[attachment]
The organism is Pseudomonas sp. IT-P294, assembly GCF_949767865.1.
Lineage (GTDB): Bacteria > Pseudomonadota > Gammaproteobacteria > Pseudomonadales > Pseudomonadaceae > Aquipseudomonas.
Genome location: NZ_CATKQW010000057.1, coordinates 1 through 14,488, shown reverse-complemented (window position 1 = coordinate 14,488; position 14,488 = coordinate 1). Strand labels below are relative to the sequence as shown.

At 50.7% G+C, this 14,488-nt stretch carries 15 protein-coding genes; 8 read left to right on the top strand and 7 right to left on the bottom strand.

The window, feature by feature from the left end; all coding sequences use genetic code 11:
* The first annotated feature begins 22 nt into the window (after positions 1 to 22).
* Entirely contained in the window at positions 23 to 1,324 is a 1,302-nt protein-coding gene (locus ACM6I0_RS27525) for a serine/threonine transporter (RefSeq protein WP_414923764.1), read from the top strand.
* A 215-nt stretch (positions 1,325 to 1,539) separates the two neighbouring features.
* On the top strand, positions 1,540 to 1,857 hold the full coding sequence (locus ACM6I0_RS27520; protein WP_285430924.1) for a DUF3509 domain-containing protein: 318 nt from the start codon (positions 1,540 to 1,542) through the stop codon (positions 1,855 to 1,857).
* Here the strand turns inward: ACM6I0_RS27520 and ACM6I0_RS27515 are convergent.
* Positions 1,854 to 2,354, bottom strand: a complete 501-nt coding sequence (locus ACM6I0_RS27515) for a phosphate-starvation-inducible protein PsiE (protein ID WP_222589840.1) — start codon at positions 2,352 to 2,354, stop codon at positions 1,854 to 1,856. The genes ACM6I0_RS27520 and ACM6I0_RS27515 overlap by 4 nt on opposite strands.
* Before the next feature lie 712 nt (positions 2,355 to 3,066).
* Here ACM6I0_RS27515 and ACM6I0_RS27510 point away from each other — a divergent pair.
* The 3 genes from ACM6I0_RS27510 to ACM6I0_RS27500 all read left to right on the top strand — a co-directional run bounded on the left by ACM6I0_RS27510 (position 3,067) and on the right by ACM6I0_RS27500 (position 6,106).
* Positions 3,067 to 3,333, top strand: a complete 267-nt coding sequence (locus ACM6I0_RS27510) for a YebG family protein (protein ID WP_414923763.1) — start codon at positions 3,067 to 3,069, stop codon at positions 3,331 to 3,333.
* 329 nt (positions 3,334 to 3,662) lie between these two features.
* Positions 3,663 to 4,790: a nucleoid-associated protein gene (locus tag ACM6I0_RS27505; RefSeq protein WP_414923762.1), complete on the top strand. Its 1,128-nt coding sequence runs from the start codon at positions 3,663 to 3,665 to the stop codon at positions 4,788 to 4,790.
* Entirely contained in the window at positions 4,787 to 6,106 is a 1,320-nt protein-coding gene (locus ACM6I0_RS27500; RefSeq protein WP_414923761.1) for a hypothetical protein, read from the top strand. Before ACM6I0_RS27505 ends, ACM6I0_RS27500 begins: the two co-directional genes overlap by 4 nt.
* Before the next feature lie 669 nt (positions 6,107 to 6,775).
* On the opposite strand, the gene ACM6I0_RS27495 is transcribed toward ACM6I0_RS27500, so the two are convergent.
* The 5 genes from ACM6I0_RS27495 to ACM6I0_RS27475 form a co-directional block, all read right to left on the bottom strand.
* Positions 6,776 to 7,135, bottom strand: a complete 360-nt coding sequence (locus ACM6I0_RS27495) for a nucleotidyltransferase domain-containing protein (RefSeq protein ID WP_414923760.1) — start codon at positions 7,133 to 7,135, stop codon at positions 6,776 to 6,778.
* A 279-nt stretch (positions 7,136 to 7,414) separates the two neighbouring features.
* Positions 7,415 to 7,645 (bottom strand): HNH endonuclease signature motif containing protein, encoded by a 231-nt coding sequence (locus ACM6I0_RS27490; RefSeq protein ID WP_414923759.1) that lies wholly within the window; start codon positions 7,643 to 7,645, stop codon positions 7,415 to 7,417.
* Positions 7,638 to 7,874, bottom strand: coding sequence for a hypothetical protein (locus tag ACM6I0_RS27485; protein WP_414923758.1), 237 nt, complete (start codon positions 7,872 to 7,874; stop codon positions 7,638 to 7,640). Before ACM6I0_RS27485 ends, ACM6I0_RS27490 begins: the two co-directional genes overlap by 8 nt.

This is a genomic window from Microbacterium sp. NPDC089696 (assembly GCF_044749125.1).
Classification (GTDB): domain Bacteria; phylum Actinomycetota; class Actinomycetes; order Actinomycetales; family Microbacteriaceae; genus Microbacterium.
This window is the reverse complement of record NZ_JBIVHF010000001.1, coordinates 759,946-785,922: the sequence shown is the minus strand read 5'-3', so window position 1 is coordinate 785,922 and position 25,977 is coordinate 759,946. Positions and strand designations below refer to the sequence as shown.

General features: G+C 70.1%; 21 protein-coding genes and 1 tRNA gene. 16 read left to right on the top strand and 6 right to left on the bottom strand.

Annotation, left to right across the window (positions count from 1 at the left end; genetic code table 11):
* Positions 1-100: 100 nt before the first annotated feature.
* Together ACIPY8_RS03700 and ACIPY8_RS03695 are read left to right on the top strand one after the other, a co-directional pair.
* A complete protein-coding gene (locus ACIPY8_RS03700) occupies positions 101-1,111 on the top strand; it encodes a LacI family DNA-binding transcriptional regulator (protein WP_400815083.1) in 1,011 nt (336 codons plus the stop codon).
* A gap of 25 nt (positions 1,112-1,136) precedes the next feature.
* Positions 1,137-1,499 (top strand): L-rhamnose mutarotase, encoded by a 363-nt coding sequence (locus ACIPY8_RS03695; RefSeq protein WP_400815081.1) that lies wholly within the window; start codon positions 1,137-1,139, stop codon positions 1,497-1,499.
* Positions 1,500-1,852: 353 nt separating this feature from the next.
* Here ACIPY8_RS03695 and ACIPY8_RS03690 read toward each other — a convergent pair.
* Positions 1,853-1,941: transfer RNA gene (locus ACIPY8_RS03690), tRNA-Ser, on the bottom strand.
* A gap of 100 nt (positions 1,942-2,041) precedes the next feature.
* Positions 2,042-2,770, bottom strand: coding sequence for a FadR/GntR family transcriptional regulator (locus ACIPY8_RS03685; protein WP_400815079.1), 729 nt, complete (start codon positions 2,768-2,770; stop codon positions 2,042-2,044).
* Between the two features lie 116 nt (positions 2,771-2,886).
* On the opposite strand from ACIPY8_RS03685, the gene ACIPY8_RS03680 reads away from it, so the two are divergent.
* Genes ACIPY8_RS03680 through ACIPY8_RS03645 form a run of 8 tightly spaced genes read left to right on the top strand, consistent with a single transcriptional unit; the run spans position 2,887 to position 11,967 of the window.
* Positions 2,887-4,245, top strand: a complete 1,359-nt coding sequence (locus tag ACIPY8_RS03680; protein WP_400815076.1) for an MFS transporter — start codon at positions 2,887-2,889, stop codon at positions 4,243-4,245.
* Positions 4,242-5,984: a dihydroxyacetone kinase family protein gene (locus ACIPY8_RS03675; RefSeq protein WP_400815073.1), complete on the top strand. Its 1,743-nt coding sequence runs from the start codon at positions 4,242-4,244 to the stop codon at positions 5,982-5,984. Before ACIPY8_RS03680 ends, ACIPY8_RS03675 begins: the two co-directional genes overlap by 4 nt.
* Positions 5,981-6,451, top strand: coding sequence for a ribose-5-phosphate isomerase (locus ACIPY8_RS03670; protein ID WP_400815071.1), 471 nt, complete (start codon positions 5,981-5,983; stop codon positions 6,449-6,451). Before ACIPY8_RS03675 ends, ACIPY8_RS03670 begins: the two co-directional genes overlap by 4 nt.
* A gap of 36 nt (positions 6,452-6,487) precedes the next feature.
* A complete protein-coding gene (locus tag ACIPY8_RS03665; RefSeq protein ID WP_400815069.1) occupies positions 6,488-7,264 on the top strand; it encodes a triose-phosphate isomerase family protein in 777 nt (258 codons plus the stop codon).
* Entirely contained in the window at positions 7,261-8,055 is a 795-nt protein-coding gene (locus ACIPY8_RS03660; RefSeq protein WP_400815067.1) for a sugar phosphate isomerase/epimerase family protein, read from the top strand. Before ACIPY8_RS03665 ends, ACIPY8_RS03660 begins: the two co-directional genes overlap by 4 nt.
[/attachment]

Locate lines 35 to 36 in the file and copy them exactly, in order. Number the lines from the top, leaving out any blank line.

* Positions 1,137-1,499 (top strand): L-rhamnose mutarotase, encoded by a 363-nt coding sequence (locus ACIPY8_RS03695; RefSeq protein WP_400815081.1) that lies wholly within the window; start codon positions 1,137-1,139, stop codon positions 1,497-1,499.
* Positions 1,500-1,852: 353 nt separating this feature from the next.